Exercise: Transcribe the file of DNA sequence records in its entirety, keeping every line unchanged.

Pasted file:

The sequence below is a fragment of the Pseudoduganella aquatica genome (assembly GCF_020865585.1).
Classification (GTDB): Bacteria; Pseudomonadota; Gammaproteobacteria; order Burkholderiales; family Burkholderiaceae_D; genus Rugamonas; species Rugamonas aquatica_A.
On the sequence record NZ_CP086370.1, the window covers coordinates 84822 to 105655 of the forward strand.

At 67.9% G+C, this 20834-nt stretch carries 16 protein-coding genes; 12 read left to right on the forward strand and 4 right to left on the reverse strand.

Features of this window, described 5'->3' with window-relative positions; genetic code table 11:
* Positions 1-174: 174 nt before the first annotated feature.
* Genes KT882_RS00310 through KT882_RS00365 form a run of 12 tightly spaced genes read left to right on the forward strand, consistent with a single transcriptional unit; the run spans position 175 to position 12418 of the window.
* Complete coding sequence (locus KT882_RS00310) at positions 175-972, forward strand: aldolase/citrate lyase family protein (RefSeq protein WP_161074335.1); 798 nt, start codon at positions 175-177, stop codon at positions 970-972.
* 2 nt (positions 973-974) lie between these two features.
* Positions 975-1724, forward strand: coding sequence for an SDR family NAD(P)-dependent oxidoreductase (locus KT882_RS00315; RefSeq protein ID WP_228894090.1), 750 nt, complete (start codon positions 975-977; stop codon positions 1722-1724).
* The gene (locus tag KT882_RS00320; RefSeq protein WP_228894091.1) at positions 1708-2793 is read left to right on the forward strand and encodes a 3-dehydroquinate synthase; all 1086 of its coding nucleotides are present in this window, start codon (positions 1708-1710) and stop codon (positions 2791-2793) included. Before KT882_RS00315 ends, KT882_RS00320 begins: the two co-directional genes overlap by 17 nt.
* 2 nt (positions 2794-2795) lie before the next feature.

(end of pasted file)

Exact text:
The sequence below is a fragment of the Pseudoduganella aquatica genome (assembly GCF_020865585.1).
Classification (GTDB): Bacteria; Pseudomonadota; Gammaproteobacteria; order Burkholderiales; family Burkholderiaceae_D; genus Rugamonas; species Rugamonas aquatica_A.
On the sequence record NZ_CP086370.1, the window covers coordinates 84822 to 105655 of the forward strand.

At 67.9% G+C, this 20834-nt stretch carries 16 protein-coding genes; 12 read left to right on the forward strand and 4 right to left on the reverse strand.

Features of this window, described 5'->3' with window-relative positions; genetic code table 11:
* Positions 1-174: 174 nt before the first annotated feature.
* Genes KT882_RS00310 through KT882_RS00365 form a run of 12 tightly spaced genes read left to right on the forward strand, consistent with a single transcriptional unit; the run spans position 175 to position 12418 of the window.
* Complete coding sequence (locus KT882_RS00310) at positions 175-972, forward strand: aldolase/citrate lyase family protein (RefSeq protein WP_161074335.1); 798 nt, start codon at positions 175-177, stop codon at positions 970-972.
* 2 nt (positions 973-974) lie between these two features.
* Positions 975-1724, forward strand: coding sequence for an SDR family NAD(P)-dependent oxidoreductase (locus KT882_RS00315; RefSeq protein ID WP_228894090.1), 750 nt, complete (start codon positions 975-977; stop codon positions 1722-1724).
* The gene (locus tag KT882_RS00320; RefSeq protein WP_228894091.1) at positions 1708-2793 is read left to right on the forward strand and encodes a 3-dehydroquinate synthase; all 1086 of its coding nucleotides are present in this window, start codon (positions 1708-1710) and stop codon (positions 2791-2793) included. Before KT882_RS00315 ends, KT882_RS00320 begins: the two co-directional genes overlap by 17 nt.
* 2 nt (positions 2794-2795) lie before the next feature.